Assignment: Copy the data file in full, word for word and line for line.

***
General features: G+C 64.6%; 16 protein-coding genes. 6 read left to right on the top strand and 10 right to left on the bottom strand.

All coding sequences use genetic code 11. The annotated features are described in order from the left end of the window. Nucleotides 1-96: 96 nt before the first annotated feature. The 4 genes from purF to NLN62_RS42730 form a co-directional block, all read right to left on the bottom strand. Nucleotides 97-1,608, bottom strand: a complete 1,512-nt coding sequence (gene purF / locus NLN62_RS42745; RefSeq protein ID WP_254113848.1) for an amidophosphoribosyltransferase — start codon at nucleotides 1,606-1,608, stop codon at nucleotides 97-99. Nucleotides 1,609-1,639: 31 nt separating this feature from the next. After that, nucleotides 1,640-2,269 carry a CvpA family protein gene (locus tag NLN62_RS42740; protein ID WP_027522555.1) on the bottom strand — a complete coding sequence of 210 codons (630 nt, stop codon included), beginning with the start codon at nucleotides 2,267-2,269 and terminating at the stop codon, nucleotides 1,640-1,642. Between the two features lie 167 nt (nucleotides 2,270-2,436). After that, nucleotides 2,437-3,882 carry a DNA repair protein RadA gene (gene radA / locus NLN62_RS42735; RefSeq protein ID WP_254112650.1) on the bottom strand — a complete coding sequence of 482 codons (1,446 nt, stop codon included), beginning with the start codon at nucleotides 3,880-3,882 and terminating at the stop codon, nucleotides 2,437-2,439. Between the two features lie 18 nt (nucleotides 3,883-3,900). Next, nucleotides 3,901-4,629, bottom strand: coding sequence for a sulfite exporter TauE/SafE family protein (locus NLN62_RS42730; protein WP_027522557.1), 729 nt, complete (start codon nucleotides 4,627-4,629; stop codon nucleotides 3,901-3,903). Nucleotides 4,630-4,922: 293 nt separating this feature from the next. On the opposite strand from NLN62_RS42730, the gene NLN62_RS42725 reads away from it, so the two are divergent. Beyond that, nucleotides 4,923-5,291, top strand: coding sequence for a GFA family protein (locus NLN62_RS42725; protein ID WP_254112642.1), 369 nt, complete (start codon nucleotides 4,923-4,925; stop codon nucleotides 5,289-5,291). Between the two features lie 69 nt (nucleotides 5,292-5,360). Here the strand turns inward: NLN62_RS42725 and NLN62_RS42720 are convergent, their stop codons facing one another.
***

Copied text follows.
General features: G+C 64.6%; 16 protein-coding genes. 6 read left to right on the top strand and 10 right to left on the bottom strand.

All coding sequences use genetic code 11. The annotated features are described in order from the left end of the window. Nucleotides 1-96: 96 nt before the first annotated feature. The 4 genes from purF to NLN62_RS42730 form a co-directional block, all read right to left on the bottom strand. Nucleotides 97-1,608, bottom strand: a complete 1,512-nt coding sequence (gene purF / locus NLN62_RS42745; RefSeq protein ID WP_254113848.1) for an amidophosphoribosyltransferase — start codon at nucleotides 1,606-1,608, stop codon at nucleotides 97-99. Nucleotides 1,609-1,639: 31 nt separating this feature from the next. After that, nucleotides 1,640-2,269 carry a CvpA family protein gene (locus tag NLN62_RS42740; protein ID WP_027522555.1) on the bottom strand — a complete coding sequence of 210 codons (630 nt, stop codon included), beginning with the start codon at nucleotides 2,267-2,269 and terminating at the stop codon, nucleotides 1,640-1,642. Between the two features lie 167 nt (nucleotides 2,270-2,436). After that, nucleotides 2,437-3,882 carry a DNA repair protein RadA gene (gene radA / locus NLN62_RS42735; RefSeq protein ID WP_254112650.1) on the bottom strand — a complete coding sequence of 482 codons (1,446 nt, stop codon included), beginning with the start codon at nucleotides 3,880-3,882 and terminating at the stop codon, nucleotides 2,437-2,439. Between the two features lie 18 nt (nucleotides 3,883-3,900). Next, nucleotides 3,901-4,629, bottom strand: coding sequence for a sulfite exporter TauE/SafE family protein (locus NLN62_RS42730; protein WP_027522557.1), 729 nt, complete (start codon nucleotides 4,627-4,629; stop codon nucleotides 3,901-3,903). Nucleotides 4,630-4,922: 293 nt separating this feature from the next. On the opposite strand from NLN62_RS42730, the gene NLN62_RS42725 reads away from it, so the two are divergent. Beyond that, nucleotides 4,923-5,291, top strand: coding sequence for a GFA family protein (locus NLN62_RS42725; protein ID WP_254112642.1), 369 nt, complete (start codon nucleotides 4,923-4,925; stop codon nucleotides 5,289-5,291). Between the two features lie 69 nt (nucleotides 5,292-5,360). Here the strand turns inward: NLN62_RS42725 and NLN62_RS42720 are convergent, their stop codons facing one another.